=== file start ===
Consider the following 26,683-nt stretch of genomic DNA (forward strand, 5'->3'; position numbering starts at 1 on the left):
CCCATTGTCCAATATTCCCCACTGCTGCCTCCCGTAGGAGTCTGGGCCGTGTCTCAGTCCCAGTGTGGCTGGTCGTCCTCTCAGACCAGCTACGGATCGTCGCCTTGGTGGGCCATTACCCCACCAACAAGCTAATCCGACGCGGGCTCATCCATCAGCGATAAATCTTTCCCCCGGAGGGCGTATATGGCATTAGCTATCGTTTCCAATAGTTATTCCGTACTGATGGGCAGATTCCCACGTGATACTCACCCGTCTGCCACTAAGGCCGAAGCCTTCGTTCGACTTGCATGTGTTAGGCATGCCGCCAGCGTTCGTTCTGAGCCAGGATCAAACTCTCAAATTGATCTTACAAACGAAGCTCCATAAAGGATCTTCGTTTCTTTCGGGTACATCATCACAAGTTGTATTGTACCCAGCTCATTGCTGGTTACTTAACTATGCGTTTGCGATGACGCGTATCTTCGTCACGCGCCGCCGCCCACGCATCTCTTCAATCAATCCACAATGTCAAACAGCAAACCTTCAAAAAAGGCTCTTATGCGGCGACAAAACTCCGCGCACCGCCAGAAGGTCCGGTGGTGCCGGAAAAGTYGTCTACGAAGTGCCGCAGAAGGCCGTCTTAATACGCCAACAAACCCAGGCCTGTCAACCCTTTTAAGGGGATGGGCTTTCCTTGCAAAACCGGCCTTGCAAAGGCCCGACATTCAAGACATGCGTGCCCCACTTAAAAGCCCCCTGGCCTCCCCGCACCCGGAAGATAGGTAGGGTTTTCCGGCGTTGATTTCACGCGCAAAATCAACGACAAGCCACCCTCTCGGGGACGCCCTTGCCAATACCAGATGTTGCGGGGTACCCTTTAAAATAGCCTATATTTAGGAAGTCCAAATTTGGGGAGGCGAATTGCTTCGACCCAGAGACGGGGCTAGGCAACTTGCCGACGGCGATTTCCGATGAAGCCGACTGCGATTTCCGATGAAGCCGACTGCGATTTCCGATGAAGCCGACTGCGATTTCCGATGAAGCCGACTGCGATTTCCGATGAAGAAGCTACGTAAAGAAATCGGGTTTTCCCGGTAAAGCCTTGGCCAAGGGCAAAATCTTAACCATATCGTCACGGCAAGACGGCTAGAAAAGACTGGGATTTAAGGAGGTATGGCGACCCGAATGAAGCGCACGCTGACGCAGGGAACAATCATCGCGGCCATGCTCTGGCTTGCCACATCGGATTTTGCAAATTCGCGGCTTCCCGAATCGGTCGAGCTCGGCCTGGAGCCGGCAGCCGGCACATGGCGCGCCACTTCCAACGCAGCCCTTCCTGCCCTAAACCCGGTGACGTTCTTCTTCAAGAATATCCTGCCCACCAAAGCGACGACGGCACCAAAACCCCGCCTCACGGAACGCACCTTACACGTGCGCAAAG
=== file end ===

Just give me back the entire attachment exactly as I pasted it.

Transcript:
Consider the following 26,683-nt stretch of genomic DNA (forward strand, 5'->3'; position numbering starts at 1 on the left):
CCCATTGTCCAATATTCCCCACTGCTGCCTCCCGTAGGAGTCTGGGCCGTGTCTCAGTCCCAGTGTGGCTGGTCGTCCTCTCAGACCAGCTACGGATCGTCGCCTTGGTGGGCCATTACCCCACCAACAAGCTAATCCGACGCGGGCTCATCCATCAGCGATAAATCTTTCCCCCGGAGGGCGTATATGGCATTAGCTATCGTTTCCAATAGTTATTCCGTACTGATGGGCAGATTCCCACGTGATACTCACCCGTCTGCCACTAAGGCCGAAGCCTTCGTTCGACTTGCATGTGTTAGGCATGCCGCCAGCGTTCGTTCTGAGCCAGGATCAAACTCTCAAATTGATCTTACAAACGAAGCTCCATAAAGGATCTTCGTTTCTTTCGGGTACATCATCACAAGTTGTATTGTACCCAGCTCATTGCTGGTTACTTAACTATGCGTTTGCGATGACGCGTATCTTCGTCACGCGCCGCCGCCCACGCATCTCTTCAATCAATCCACAATGTCAAACAGCAAACCTTCAAAAAAGGCTCTTATGCGGCGACAAAACTCCGCGCACCGCCAGAAGGTCCGGTGGTGCCGGAAAAGTYGTCTACGAAGTGCCGCAGAAGGCCGTCTTAATACGCCAACAAACCCAGGCCTGTCAACCCTTTTAAGGGGATGGGCTTTCCTTGCAAAACCGGCCTTGCAAAGGCCCGACATTCAAGACATGCGTGCCCCACTTAAAAGCCCCCTGGCCTCCCCGCACCCGGAAGATAGGTAGGGTTTTCCGGCGTTGATTTCACGCGCAAAATCAACGACAAGCCACCCTCTCGGGGACGCCCTTGCCAATACCAGATGTTGCGGGGTACCCTTTAAAATAGCCTATATTTAGGAAGTCCAAATTTGGGGAGGCGAATTGCTTCGACCCAGAGACGGGGCTAGGCAACTTGCCGACGGCGATTTCCGATGAAGCCGACTGCGATTTCCGATGAAGCCGACTGCGATTTCCGATGAAGCCGACTGCGATTTCCGATGAAGCCGACTGCGATTTCCGATGAAGAAGCTACGTAAAGAAATCGGGTTTTCCCGGTAAAGCCTTGGCCAAGGGCAAAATCTTAACCATATCGTCACGGCAAGACGGCTAGAAAAGACTGGGATTTAAGGAGGTATGGCGACCCGAATGAAGCGCACGCTGACGCAGGGAACAATCATCGCGGCCATGCTCTGGCTTGCCACATCGGATTTTGCAAATTCGCGGCTTCCCGAATCGGTCGAGCTCGGCCTGGAGCCGGCAGCCGGCACATGGCGCGCCACTTCCAACGCAGCCCTTCCTGCCCTAAACCCGGTGACGTTCTTCTTCAAGAATATCCTGCCCACCAAAGCGACGACGGCACCAAAACCCCGCCTCACGGAACGCACCTTACACGTGCGCAAAG